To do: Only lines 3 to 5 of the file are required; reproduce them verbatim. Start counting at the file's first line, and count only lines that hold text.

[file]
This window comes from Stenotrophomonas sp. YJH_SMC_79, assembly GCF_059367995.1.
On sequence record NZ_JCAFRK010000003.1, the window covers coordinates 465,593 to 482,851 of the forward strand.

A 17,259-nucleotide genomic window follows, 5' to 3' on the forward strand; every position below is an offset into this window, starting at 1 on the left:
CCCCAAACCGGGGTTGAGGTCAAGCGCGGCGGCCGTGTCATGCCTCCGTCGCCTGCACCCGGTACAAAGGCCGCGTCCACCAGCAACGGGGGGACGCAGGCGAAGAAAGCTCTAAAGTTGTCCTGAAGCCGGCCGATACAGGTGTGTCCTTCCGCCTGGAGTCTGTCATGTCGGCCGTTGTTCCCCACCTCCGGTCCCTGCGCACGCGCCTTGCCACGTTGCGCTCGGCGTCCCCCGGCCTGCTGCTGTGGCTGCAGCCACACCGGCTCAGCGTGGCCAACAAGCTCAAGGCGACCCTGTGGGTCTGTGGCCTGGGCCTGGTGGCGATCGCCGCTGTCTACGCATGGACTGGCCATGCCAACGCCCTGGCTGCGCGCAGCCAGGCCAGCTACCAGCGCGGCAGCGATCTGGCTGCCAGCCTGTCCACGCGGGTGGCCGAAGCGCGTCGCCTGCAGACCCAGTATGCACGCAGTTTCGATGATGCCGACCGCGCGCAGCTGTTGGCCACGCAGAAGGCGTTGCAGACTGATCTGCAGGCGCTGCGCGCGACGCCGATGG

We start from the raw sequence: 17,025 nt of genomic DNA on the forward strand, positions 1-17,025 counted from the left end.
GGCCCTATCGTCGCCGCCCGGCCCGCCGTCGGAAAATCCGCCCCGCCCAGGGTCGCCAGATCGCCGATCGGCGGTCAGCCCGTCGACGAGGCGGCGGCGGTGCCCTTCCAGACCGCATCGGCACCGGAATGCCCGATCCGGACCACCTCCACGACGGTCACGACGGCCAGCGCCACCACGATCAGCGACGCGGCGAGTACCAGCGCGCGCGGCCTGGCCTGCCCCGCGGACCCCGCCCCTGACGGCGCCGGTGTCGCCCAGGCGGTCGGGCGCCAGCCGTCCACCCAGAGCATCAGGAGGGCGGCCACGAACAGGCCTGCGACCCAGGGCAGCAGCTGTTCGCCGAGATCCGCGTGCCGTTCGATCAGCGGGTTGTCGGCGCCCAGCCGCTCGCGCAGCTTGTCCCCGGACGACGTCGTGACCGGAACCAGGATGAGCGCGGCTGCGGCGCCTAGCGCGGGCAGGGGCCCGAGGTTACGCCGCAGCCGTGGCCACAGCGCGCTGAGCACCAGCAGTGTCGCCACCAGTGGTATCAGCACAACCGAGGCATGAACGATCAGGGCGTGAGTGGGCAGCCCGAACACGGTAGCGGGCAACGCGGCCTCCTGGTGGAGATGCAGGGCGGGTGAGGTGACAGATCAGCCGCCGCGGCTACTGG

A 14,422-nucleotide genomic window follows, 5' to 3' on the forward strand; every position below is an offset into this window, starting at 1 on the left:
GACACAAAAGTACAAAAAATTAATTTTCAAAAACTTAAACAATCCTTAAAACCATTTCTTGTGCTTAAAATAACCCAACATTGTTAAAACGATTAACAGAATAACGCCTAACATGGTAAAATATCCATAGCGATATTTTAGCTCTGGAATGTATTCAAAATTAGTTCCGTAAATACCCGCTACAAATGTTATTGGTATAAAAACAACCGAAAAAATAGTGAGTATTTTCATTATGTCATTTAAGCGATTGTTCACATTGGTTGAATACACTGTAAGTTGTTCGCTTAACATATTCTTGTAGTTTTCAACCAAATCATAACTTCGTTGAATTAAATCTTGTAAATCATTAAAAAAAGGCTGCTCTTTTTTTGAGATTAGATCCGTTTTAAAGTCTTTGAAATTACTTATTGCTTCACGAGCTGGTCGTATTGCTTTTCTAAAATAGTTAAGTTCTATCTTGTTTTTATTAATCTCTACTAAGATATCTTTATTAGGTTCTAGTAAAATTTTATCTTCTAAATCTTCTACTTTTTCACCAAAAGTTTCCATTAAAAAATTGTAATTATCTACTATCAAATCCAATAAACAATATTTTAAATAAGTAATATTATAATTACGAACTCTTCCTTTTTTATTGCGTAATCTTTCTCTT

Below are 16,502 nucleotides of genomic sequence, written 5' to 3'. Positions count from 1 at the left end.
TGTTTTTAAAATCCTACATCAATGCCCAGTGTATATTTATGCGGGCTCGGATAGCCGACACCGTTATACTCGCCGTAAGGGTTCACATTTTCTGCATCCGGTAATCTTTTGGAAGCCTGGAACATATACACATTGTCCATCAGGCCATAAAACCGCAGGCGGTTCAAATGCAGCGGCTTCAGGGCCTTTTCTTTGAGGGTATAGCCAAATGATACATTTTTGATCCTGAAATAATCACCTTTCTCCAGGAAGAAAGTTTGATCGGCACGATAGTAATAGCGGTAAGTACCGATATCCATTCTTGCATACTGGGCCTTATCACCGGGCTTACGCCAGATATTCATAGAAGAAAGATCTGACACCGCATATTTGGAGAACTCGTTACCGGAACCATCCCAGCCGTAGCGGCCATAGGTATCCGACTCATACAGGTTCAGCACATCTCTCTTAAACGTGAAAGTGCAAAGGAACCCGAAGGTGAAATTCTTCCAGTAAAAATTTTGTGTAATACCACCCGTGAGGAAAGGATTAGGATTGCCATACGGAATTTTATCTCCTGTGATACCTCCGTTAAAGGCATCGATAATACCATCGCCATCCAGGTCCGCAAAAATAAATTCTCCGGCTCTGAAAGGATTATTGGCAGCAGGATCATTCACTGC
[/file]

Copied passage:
A 17,259-nucleotide genomic window follows, 5' to 3' on the forward strand; every position below is an offset into this window, starting at 1 on the left:
CCCCAAACCGGGGTTGAGGTCAAGCGCGGCGGCCGTGTCATGCCTCCGTCGCCTGCACCCGGTACAAAGGCCGCGTCCACCAGCAACGGGGGGACGCAGGCGAAGAAAGCTCTAAAGTTGTCCTGAAGCCGGCCGATACAGGTGTGTCCTTCCGCCTGGAGTCTGTCATGTCGGCCGTTGTTCCCCACCTCCGGTCCCTGCGCACGCGCCTTGCCACGTTGCGCTCGGCGTCCCCCGGCCTGCTGCTGTGGCTGCAGCCACACCGGCTCAGCGTGGCCAACAAGCTCAAGGCGACCCTGTGGGTCTGTGGCCTGGGCCTGGTGGCGATCGCCGCTGTCTACGCATGGACTGGCCATGCCAACGCCCTGGCTGCGCGCAGCCAGGCCAGCTACCAGCGCGGCAGCGATCTGGCTGCCAGCCTGTCCACGCGGGTGGCCGAAGCGCGTCGCCTGCAGACCCAGTATGCACGCAGTTTCGATGATGCCGACCGCGCGCAGCTGTTGGCCACGCAGAAGGCGTTGCAGACTGATCTGCAGGCGCTGCGCGCGACGCCGATGG

We start from the raw sequence: 17,025 nt of genomic DNA on the forward strand, positions 1-17,025 counted from the left end.